February 5, 2016

Theatre

 

The Enlightenment Café brings together education, theatre and spectacle to create dynamic, participatory and entertaining events. Since 2012 over a quarter of a million people have attended our theatrical productions, festival performances and one off events. Over this time we have explored what it means to be human through a zombie apocalypse, transformed Victorian medical records into an interactive ward round and imagined our changing environment in the year 2050.

Through The Enlightenment Café we forge collaborative relationships with cultural and educational institutions to create work that has been described as ‘spellbinding’ (Manchester Evening News), ‘powerful’ (The Scotsman), ‘atmospheric’ (The Herald), ‘fascinating’ (BBC) and ‘thrillingly immediate’ (FT).

Whether we are creating work for an adult or family audience, our aim is to ignite conversation and set imaginations alight. Below are some examples of our work.

 

New Atlantis

 

‘New Atlantis acts to raise awareness about sustainability and climate change; it is not often I leave the “theatre” feeling like I have truly learnt something, much less feeling like I want to actually do something about it.’ – Official Theatre

 

 

The year is 2050. Miami has been abandoned due to rising sea levels, water austerity is crushing a drought-ridden London and the CEOs of two major energy companies have been imprisoned for historic climate crimes.  Presiding over these developments are the agents of New Atlantis.

As ailing leader Bryony Weller steps down, a power vacuum is created within the organisation and the audience, as the agents of New Atlantis, must elect a new leader. But when the radical youth movement Generation Alpha infiltrate the building things take a turn for the unexpected – the audience must decide whether New Atlantis can do what is needed within the current systems of governance or if a more radical solution is needed for the sake of the environment.

 

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New Atlantis explored pressing and complex issues surrounding climate change and our relationship with water resources. Combined with schools outreach and a series of short films, New Atlantis highlighted the important work of scientists, engineers and humanitarians whilst providing the audience with a platform to debate one of the most important issues of the 21st Century.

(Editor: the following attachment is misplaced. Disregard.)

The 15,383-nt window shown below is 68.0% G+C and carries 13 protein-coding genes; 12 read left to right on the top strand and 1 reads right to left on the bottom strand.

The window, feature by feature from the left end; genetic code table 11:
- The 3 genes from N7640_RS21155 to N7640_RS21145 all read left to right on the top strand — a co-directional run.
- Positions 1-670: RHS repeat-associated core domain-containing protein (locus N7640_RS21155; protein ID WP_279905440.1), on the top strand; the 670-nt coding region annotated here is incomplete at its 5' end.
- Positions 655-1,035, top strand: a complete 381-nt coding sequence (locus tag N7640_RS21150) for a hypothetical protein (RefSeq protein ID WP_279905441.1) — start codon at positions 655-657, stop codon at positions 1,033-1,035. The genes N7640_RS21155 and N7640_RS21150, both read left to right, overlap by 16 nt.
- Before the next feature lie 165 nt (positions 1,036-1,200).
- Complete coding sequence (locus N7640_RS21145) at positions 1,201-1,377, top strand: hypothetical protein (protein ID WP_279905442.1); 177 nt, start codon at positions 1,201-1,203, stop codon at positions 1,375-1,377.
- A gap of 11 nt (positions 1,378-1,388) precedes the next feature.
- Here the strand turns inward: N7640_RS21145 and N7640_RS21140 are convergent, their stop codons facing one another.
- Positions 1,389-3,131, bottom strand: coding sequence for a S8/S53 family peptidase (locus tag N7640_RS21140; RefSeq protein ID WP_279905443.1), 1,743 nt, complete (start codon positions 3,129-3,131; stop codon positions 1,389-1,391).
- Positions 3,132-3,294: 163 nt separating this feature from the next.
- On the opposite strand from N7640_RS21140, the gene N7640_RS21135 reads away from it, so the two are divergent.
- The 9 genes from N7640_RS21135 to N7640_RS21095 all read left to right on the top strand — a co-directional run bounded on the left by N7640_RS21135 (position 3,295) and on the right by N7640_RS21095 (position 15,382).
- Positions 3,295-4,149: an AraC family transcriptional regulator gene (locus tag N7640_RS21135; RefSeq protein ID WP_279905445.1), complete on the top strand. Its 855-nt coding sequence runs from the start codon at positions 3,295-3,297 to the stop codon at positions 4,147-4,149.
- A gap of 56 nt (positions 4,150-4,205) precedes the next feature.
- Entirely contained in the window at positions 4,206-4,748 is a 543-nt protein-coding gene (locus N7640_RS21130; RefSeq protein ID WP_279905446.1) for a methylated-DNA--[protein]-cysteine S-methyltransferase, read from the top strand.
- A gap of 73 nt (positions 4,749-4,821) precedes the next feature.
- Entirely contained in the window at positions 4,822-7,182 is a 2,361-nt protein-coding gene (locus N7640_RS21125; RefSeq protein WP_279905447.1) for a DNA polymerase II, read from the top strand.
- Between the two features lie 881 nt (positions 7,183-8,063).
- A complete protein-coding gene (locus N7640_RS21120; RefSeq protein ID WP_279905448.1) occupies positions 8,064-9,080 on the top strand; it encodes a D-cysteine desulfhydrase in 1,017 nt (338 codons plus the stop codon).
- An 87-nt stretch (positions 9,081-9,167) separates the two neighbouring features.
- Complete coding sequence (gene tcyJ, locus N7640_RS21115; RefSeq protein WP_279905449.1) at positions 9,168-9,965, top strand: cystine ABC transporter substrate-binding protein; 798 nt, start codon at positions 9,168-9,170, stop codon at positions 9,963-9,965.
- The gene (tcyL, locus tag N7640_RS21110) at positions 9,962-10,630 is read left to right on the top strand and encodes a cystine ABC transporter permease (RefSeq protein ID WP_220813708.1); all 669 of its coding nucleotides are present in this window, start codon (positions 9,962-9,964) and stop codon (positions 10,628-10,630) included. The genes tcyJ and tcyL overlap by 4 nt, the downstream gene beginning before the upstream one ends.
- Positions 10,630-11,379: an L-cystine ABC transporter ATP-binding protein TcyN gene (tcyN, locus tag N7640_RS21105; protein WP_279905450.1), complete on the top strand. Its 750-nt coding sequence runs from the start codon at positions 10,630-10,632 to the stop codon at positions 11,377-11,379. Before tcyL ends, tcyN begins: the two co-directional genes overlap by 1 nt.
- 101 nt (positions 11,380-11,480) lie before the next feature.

Collaborators: Rutherford Appleton Laboratories, UCL, The Centre for Polar Observation and Modelling and Pennine Water Group.

Supported by:

nasponsors

 

Deadinbugh

 

‘Deadinburgh achieves something special in so effectively patrolling the boundary between straightforward horror-movie excitement and the powerful ethical and strategic questions raised.’ – The Scotsman

 

 

An unknown pathogen ravages Scotland’s capital, turning the unlucky souls into bloodthirsty ambling beasts. You are one of the last uninfected citizens in a city under martial law, cut off from the rest of the UK. Now, with help from real scientists, you have only hours to decide how to save Edinburgh, and perhaps the world.

Deadinburgh introduced the audience to the worlds of epidemiology and biomedical science through a night of immersive theatre.  In a theatrical world, with actors playing the infected hordes and besieged soldiers, the audience met genuine scientists using real science to solve a fictitious disease. In the end the audience had to decide whether to destroy the city, cull the infected, or search for a cure; the fate of the city was in their hands. Through the outbreak of a zombie epidemic Deadinburgh asked ‘what does it really mean to be human’ whilst offering parallels with real life science and procedures for managing disease outbreaks.

 

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Collaborators: Edinburgh University, Heriot Watt, Wellcome Trust Centre for Cell Biology, The Roslin Institute, Manchester Metropolitan University, London School of Hygiene and Tropical Medicine.

Supported by:

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